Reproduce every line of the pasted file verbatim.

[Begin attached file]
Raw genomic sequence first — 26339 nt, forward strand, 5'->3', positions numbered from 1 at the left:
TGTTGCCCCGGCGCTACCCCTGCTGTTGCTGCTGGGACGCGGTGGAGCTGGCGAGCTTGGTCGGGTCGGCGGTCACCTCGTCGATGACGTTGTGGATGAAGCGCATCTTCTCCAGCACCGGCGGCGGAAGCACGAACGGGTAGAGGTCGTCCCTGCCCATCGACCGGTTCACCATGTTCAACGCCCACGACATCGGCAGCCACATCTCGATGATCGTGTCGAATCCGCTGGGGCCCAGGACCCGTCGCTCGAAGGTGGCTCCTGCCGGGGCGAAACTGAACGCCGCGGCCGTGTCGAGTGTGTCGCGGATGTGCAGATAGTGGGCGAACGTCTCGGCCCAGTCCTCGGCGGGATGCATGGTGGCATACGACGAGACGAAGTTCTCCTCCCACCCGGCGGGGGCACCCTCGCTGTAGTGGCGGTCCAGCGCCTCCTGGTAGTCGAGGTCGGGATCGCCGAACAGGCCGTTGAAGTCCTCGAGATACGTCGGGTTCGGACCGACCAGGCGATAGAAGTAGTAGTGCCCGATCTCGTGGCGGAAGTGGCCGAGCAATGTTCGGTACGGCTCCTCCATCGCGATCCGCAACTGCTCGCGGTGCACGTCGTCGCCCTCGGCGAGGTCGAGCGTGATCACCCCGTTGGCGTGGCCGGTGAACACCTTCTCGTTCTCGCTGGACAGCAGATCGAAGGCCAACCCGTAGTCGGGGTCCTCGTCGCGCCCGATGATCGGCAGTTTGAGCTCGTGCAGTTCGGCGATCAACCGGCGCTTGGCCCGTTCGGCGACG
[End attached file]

Raw genomic sequence first — 26339 nt, forward strand, 5'->3', positions numbered from 1 at the left:
TGTTGCCCCGGCGCTACCCCTGCTGTTGCTGCTGGGACGCGGTGGAGCTGGCGAGCTTGGTCGGGTCGGCGGTCACCTCGTCGATGACGTTGTGGATGAAGCGCATCTTCTCCAGCACCGGCGGCGGAAGCACGAACGGGTAGAGGTCGTCCCTGCCCATCGACCGGTTCACCATGTTCAACGCCCACGACATCGGCAGCCACATCTCGATGATCGTGTCGAATCCGCTGGGGCCCAGGACCCGTCGCTCGAAGGTGGCTCCTGCCGGGGCGAAACTGAACGCCGCGGCCGTGTCGAGTGTGTCGCGGATGTGCAGATAGTGGGCGAACGTCTCGGCCCAGTCCTCGGCGGGATGCATGGTGGCATACGACGAGACGAAGTTCTCCTCCCACCCGGCGGGGGCACCCTCGCTGTAGTGGCGGTCCAGCGCCTCCTGGTAGTCGAGGTCGGGATCGCCGAACAGGCCGTTGAAGTCCTCGAGATACGTCGGGTTCGGACCGACCAGGCGATAGAAGTAGTAGTGCCCGATCTCGTGGCGGAAGTGGCCGAGCAATGTTCGGTACGGCTCCTCCATCGCGATCCGCAACTGCTCGCGGTGCACGTCGTCGCCCTCGGCGAGGTCGAGCGTGATCACCCCGTTGGCGTGGCCGGTGAACACCTTCTCGTTCTCGCTGGACAGCAGATCGAAGGCCAACCCGTAGTCGGGGTCCTCGTCGCGCCCGATGATCGGCAGTTTGAGCTCGTGCAGTTCGGCGATCAACCGGCGCTTGGCCCGTTCGGCGACG